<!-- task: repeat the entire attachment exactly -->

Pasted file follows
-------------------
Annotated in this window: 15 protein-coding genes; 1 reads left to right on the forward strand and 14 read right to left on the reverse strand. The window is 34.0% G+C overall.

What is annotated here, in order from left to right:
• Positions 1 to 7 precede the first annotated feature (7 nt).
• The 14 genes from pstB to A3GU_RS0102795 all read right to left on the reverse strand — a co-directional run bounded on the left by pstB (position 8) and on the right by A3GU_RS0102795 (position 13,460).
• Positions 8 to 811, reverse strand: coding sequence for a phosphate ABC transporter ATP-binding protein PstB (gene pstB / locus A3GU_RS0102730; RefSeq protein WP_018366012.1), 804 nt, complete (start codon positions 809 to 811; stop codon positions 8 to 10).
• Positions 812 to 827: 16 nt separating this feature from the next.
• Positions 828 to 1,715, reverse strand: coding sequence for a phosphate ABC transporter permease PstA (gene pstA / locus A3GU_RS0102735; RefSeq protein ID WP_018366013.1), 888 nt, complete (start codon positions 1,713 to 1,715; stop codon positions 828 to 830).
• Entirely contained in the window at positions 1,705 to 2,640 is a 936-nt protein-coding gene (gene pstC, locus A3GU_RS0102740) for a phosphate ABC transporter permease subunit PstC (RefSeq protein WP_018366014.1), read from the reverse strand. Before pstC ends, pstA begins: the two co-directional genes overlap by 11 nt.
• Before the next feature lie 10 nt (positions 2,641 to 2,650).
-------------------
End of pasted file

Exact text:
Annotated in this window: 15 protein-coding genes; 1 reads left to right on the forward strand and 14 read right to left on the reverse strand. The window is 34.0% G+C overall.

What is annotated here, in order from left to right:
• Positions 1 to 7 precede the first annotated feature (7 nt).
• The 14 genes from pstB to A3GU_RS0102795 all read right to left on the reverse strand — a co-directional run bounded on the left by pstB (position 8) and on the right by A3GU_RS0102795 (position 13,460).
• Positions 8 to 811, reverse strand: coding sequence for a phosphate ABC transporter ATP-binding protein PstB (gene pstB / locus A3GU_RS0102730; RefSeq protein WP_018366012.1), 804 nt, complete (start codon positions 809 to 811; stop codon positions 8 to 10).
• Positions 812 to 827: 16 nt separating this feature from the next.
• Positions 828 to 1,715, reverse strand: coding sequence for a phosphate ABC transporter permease PstA (gene pstA / locus A3GU_RS0102735; RefSeq protein ID WP_018366013.1), 888 nt, complete (start codon positions 1,713 to 1,715; stop codon positions 828 to 830).
• Entirely contained in the window at positions 1,705 to 2,640 is a 936-nt protein-coding gene (gene pstC, locus A3GU_RS0102740) for a phosphate ABC transporter permease subunit PstC (RefSeq protein WP_018366014.1), read from the reverse strand. Before pstC ends, pstA begins: the two co-directional genes overlap by 11 nt.
• Before the next feature lie 10 nt (positions 2,641 to 2,650).